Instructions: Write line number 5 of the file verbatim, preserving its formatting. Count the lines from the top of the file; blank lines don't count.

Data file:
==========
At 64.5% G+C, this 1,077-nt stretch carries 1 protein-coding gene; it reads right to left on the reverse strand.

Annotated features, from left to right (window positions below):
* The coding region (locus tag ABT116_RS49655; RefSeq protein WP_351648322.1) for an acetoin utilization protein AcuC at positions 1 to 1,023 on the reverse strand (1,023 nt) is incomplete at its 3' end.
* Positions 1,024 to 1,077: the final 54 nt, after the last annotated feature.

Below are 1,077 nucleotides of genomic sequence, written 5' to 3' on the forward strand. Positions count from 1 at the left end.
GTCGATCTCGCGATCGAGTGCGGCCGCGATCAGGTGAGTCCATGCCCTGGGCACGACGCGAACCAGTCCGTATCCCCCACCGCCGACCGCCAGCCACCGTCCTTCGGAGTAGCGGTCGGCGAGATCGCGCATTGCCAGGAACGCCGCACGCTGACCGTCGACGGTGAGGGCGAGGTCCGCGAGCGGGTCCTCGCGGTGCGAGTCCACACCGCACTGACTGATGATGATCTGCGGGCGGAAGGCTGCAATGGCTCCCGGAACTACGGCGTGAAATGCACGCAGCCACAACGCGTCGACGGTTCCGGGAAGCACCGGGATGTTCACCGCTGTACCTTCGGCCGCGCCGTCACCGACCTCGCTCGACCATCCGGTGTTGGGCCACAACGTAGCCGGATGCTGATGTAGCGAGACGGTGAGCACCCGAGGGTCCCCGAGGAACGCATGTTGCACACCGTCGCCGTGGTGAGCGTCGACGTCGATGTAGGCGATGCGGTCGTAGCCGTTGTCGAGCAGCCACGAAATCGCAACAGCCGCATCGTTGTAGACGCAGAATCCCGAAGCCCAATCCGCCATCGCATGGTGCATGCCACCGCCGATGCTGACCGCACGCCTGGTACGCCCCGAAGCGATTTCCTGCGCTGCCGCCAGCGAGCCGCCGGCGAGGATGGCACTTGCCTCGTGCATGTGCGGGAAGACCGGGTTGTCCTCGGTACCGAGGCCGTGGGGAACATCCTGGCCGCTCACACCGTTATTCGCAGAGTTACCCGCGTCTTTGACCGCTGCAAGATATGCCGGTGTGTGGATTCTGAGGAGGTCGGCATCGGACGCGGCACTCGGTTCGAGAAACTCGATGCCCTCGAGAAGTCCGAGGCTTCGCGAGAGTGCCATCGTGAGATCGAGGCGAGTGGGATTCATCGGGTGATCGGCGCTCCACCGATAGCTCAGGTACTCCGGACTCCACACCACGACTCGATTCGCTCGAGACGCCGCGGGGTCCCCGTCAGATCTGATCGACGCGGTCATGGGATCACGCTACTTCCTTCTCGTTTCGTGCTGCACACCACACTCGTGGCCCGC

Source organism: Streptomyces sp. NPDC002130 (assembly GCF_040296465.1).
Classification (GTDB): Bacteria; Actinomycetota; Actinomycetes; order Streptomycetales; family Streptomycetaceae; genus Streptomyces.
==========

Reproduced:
Below are 1,077 nucleotides of genomic sequence, written 5' to 3' on the forward strand. Positions count from 1 at the left end.